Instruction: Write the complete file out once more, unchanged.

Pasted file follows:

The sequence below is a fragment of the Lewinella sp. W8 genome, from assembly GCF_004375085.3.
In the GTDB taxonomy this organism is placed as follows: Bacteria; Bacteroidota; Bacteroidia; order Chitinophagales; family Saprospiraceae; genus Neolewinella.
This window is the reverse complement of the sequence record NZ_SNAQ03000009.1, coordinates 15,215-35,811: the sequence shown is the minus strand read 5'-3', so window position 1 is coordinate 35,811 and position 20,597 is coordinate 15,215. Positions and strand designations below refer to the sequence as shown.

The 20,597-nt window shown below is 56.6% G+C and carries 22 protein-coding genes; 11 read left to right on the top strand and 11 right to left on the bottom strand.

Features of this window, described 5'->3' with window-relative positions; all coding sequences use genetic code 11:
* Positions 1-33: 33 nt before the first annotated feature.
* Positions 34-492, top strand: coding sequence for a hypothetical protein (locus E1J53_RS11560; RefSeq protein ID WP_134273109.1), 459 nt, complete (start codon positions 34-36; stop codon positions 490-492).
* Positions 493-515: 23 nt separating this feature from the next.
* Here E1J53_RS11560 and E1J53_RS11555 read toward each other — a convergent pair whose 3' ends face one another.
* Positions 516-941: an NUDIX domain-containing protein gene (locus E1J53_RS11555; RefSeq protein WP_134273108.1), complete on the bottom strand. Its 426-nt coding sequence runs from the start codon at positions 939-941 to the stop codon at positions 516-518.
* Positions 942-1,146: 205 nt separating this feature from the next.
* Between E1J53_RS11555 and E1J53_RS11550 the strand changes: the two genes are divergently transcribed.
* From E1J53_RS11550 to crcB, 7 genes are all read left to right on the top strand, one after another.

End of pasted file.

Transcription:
The sequence below is a fragment of the Lewinella sp. W8 genome, from assembly GCF_004375085.3.
In the GTDB taxonomy this organism is placed as follows: Bacteria; Bacteroidota; Bacteroidia; order Chitinophagales; family Saprospiraceae; genus Neolewinella.
This window is the reverse complement of the sequence record NZ_SNAQ03000009.1, coordinates 15,215-35,811: the sequence shown is the minus strand read 5'-3', so window position 1 is coordinate 35,811 and position 20,597 is coordinate 15,215. Positions and strand designations below refer to the sequence as shown.

The 20,597-nt window shown below is 56.6% G+C and carries 22 protein-coding genes; 11 read left to right on the top strand and 11 right to left on the bottom strand.

Features of this window, described 5'->3' with window-relative positions; all coding sequences use genetic code 11:
* Positions 1-33: 33 nt before the first annotated feature.
* Positions 34-492, top strand: coding sequence for a hypothetical protein (locus E1J53_RS11560; RefSeq protein ID WP_134273109.1), 459 nt, complete (start codon positions 34-36; stop codon positions 490-492).
* Positions 493-515: 23 nt separating this feature from the next.
* Here E1J53_RS11560 and E1J53_RS11555 read toward each other — a convergent pair whose 3' ends face one another.
* Positions 516-941: an NUDIX domain-containing protein gene (locus E1J53_RS11555; RefSeq protein WP_134273108.1), complete on the bottom strand. Its 426-nt coding sequence runs from the start codon at positions 939-941 to the stop codon at positions 516-518.
* Positions 942-1,146: 205 nt separating this feature from the next.
* Between E1J53_RS11555 and E1J53_RS11550 the strand changes: the two genes are divergently transcribed.
* From E1J53_RS11550 to crcB, 7 genes are all read left to right on the top strand, one after another.